CHARMED LIFE

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Indy Lifestyle Online
The `PC Games' magazine which he ripped open to release the free CD is now boring him, so he is peering over my shoulder, trying to read my `Marie Claire'. I turn to `My Life in a London Brothel'; this works, he becomes visibly embarrassed, and goes off to the buffet car again.

It is 8.30am on a frosty Monday morning, and I am shivering into my coat at King's Cross station. The platform for the Edinburgh train is not yet up. Instead I am instructed to join "queue C". Ten thousand people have joined queue C before me. God, I hate stations.

Rather than join the great British queue, I drag my bag into WH Smith and leaf through the women's magazines. What to buy?: "Can you judge a man by his bedroom?" (Personally, I find it's his bathroom that counts); "Nude Skiing" or "How to spot a man who wants to bed you". I buy all three. By this time obedient queue C are shuffling like some M&S-clad chain gang towards the platform.

Sitting next to me on the train is an arrogant 13-year-old public school boy. He eats all his sandwiches, Smarties and Jelly Babies from his tuck- box before we even reach Finsbury Park. He is a fat boy and, to add insult to injury, he pays a visit to the buffet car for an exceptionally smelly burger as we approach Peterborough. The PC Games magazine which he ripped open to release the free CD is now boring him, so he is peering over my shoulder, trying to read my Marie Claire. I turn to "My Life in a London Brothel"; this works, he becomes visibly embarrassed, and goes off to the buffet car again.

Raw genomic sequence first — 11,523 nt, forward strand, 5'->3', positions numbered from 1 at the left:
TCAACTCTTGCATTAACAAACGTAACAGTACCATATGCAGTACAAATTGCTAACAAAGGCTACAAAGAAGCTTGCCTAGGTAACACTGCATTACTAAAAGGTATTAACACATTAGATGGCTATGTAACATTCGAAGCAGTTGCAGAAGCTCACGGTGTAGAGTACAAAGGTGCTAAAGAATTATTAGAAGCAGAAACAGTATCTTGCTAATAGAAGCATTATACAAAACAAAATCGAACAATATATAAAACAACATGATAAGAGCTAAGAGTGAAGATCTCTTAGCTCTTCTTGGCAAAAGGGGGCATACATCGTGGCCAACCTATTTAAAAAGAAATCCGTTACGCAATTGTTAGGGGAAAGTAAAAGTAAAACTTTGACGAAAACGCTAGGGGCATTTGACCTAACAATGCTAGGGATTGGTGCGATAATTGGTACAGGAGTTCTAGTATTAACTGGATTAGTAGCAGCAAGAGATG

The fact that this annoying boy is sitting next to me is rather putting pay to my notion of romantic train journeys. I read in a magazine, like Tatler or Harpers & Queen, that one of the best places to meet eligible men was on the London to Edinburgh train. Well, matey with his tuck-box to my left, and grandma with her vacuum flask opposite don't really fit the bill. Where is Angus Macleod of Macleod? On the shuttle no doubt. I squeeze past boy and journey to the buffet car in search of ruddy-cheeked Macleods in big Arran sweaters. No joy. Just lots of pale-faced striped shirts on laptops. Is this a particularly boring train I have chosen? Maybe Friday nights or sleepers are better.

Trains can be exciting - there's the Yard High Club - but you generally need to do it in the eight-seater compartments, and unscrew the light bulb if you're travelling after dark. I know someone who was so badly behaved on the Eurostar that he has a green "ET" stamped in his passport, which means he can never travel on it again. Beat that.

Anyway, just as I am coming to the conclusion that there is no hope on my particular train, I see a sign. The sign says "Welcome to York, where the chocolate's chunky and the men are hunky."

Say no more.

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